Burning Spear News
Lessons from the African Revolution of Ayiti - Part 2: the African intelligentsia must fully commit class suicide
A painting depicting Toussaint L’Ouverture, African Revolution of Ayiti (Haiti)
HAITI—The African Revolution of Ayiti (Haiti) is one of the most significant events to ever take place in world history and certainly one that should be studied and summed up with revolutionary analysis.
For 12 years, between August of 1791 and December of 1803, enslaved African people engaged in extremely united and organized resistance against our colonial enslavers.
We were engaged in wars against the colonial British, Spanish and French armies—all of which were eventually defeated under the leadership of Toussaint L’Ouverture (organized the British and Spanish defeats) and General Jean-Jacques Dessalines (organized the French defeat).
Toussaint L’Ouverture and Jean-Jacques Dessalines were the two main leaders of the African Revolution of Ayiti. L’Ouverture was an extraordinary force and a great threat to colonial powers, but he came with class contradictions that could not allow him to lead Africans in Ayiti to our independence.
White power grooms African intellectuals to become the petite bourgeoisie
Toussaint L’Ouverture, born François-Dominique Toussaint, was born enslaved in the city of Cap-Haitien, Haiti. He was the son of a captured and enslaved African prince, Gaou Guinon from Benin in Africa.
Africans in Ayiti experienced the most brutal and ruthless regime of colonial slavery at the hands of the French, who were known for using the most extreme treatments against the enslaved. Toussaint, however, had a “liberal” slave-master and did not receive as brutal of a treatment as was the norm for colonial slavery.
Toussaint learned how to read and write during his childhood, an act that was forbidden by the colonial enslavers. His slave-master and other colonial enslavers, however, praised Toussaint for his intelligence, charm and charisma.
Toussaint moved up in the ranks of the colony and became an overseer of other enslaved Africans. By the time of his early 30’s he was a freed man. After being freed, he went back to work for his former enslavers, as a coachman, taking care of livestock and overseeing the functioning of the entire plantation.
It was common for freed Africans to become slave-owners themselves to build their wealth. Likewise, Toussaint had his own plantation and owned at least one slave, whom he later freed, as a means of building his wealth and buying his own family’s freedom.
Turn over all skills and talents over to the African Revolution
Wars were an everyday thing in Ayiti as not only were the Africans fighting back the imperialists to overturn colonial slavery, the imperialist powers were fighting amongst themselves for power over the colony.
The imperialists would make the promise that they would emancipate the enslaved Africans. Around this same time, the Africans were beginning to take a more organized approach in their rebellions against these imperialist forces.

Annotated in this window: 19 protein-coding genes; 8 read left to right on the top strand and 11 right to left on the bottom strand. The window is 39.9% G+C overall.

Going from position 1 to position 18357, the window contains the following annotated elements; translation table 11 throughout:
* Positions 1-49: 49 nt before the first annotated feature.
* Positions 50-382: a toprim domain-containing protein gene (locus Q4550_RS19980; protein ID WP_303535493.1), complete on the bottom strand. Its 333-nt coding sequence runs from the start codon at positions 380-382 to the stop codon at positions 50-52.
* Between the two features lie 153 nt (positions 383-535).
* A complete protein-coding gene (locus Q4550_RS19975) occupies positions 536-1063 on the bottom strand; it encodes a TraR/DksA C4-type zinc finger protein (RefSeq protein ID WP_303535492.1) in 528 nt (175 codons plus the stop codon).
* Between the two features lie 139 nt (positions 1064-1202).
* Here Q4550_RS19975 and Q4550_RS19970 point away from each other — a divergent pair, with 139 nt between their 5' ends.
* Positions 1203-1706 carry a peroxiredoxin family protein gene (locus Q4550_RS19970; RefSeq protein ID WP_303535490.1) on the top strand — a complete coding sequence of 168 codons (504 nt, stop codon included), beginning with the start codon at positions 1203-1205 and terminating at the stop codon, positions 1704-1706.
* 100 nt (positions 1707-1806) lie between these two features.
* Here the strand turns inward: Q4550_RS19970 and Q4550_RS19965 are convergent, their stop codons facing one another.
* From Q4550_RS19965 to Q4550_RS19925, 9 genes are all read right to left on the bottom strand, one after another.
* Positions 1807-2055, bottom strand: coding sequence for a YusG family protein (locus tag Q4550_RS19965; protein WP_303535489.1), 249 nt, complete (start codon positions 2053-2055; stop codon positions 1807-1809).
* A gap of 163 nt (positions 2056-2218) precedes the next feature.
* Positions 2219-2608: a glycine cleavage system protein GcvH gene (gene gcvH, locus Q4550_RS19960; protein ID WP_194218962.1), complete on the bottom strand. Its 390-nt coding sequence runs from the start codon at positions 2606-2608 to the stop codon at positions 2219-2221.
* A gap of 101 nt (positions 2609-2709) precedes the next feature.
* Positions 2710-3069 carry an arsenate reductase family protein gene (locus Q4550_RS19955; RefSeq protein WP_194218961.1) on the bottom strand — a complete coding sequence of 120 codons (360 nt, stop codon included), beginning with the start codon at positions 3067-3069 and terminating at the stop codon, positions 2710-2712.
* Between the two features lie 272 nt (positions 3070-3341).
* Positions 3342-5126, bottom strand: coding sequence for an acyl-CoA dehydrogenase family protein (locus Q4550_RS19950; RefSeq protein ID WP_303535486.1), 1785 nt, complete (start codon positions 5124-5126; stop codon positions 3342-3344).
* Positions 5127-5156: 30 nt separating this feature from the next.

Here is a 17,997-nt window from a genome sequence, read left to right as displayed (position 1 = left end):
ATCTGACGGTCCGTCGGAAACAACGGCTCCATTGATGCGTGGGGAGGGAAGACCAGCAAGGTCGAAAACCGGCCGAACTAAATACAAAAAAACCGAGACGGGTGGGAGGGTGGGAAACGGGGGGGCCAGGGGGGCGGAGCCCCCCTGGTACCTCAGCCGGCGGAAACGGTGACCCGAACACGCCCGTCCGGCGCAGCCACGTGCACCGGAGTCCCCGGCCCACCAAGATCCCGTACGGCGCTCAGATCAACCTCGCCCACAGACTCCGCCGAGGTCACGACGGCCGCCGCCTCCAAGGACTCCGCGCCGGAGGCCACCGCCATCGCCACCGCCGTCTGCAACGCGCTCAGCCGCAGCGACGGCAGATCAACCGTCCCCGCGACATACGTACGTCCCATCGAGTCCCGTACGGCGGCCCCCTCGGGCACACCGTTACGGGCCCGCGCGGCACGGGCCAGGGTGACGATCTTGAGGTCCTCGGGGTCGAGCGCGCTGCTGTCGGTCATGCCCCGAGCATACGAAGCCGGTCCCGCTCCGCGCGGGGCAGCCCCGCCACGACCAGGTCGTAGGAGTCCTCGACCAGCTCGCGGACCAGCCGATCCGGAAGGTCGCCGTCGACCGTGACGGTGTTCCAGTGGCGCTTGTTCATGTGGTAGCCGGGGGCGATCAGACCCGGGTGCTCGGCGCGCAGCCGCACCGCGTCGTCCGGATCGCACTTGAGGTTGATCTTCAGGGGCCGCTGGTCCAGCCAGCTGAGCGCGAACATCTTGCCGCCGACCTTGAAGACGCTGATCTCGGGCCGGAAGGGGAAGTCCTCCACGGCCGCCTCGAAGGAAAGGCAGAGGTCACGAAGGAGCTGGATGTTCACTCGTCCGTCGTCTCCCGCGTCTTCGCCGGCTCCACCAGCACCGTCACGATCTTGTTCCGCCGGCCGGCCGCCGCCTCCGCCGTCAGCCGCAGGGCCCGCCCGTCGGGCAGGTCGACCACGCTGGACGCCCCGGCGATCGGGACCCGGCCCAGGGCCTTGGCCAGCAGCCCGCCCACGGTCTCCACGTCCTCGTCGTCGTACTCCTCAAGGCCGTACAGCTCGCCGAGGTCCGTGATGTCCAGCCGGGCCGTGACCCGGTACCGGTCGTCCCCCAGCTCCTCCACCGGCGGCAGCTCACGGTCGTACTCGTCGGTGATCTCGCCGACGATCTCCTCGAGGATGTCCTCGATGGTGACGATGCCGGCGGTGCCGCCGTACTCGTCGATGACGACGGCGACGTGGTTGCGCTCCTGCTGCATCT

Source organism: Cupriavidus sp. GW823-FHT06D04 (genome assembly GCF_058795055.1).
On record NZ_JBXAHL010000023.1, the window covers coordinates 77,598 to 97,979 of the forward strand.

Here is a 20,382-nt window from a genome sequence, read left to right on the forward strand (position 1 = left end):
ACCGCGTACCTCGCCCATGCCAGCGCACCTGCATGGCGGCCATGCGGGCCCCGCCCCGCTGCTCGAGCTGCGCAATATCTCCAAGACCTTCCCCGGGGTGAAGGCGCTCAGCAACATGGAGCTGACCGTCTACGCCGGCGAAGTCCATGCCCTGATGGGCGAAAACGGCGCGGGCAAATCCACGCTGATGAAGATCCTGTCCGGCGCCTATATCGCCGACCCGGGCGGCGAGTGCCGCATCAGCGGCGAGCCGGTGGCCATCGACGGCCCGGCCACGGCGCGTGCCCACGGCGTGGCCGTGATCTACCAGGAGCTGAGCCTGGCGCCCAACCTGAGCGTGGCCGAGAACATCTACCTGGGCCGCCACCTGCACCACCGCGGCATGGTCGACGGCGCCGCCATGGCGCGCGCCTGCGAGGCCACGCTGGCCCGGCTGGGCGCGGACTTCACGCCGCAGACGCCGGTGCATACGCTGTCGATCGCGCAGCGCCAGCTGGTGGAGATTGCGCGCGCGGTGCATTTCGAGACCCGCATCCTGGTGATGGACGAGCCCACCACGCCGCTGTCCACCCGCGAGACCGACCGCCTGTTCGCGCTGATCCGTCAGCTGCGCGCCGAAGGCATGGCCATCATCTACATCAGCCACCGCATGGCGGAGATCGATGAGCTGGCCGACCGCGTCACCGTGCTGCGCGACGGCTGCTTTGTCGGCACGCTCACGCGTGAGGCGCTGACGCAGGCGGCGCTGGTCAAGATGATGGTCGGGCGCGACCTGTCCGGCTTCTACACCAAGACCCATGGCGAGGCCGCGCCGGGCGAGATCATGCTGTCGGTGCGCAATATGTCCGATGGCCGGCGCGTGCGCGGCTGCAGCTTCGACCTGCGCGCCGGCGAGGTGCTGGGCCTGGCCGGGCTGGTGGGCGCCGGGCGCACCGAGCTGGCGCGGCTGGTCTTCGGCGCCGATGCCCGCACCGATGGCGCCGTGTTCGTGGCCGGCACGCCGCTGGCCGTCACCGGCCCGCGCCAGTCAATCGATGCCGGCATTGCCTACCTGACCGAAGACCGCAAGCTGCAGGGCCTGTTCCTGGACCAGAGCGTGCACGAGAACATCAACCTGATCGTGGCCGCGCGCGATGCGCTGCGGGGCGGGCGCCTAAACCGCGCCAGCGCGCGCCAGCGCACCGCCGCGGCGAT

Toussaint was reluctant to join the African rebellions and instead went to fight for the imperialist armies. He took his leadership from George Biassou, another enslaved African who, before becoming leader in Ayiti’s Revolution, joined the Spanish army in their war against the French.
Toussaint first fought for the Spanish against the French, and when the French made their promise to emancipate the Africans, he switched over to fight for them against the Spanish and British.
He was a self-taught military expert and strategist who played an integral role in the defeats of the Spanish and British armies. He eventually became the ruler over the whole island of Ayiti.
At the point that the African rebellions were expanding vastly and they were killing off the colonizers, Toussaint joined the ranks. Before he joined, however, he helped his former enslaver escape to his “freedom.”
We must believe in the leadership of the African poor and working class
Because of his skills and charisma, Toussaint immediately became the key leader of the African rebellions. He provided training to the other Africans on everything he knew regarding military tactics as well as guerilla tactics. Under his leadership, the Africans had become extremely organized and grew to about 4,000.
These troops had high-level unity with one another and they mobilized under Toussaint L’Ouverture’s motto “L’Union Fait La Force,” which is French for “Unity Makes Strength.” Such a motto is significant, because not only does it acknowledge that our strength is found in the collective, it also states that “even if we are weak, our unity will make the strength we need.”
It was during the time of organizing the African rebellions against the colonizers Toussaint adopted the name “L’Ouverture,” French for “the Opening.” This was also the time when he met Jean-Jacques Dessalines, an escaped slave who was participating in the rebellions from the very beginning.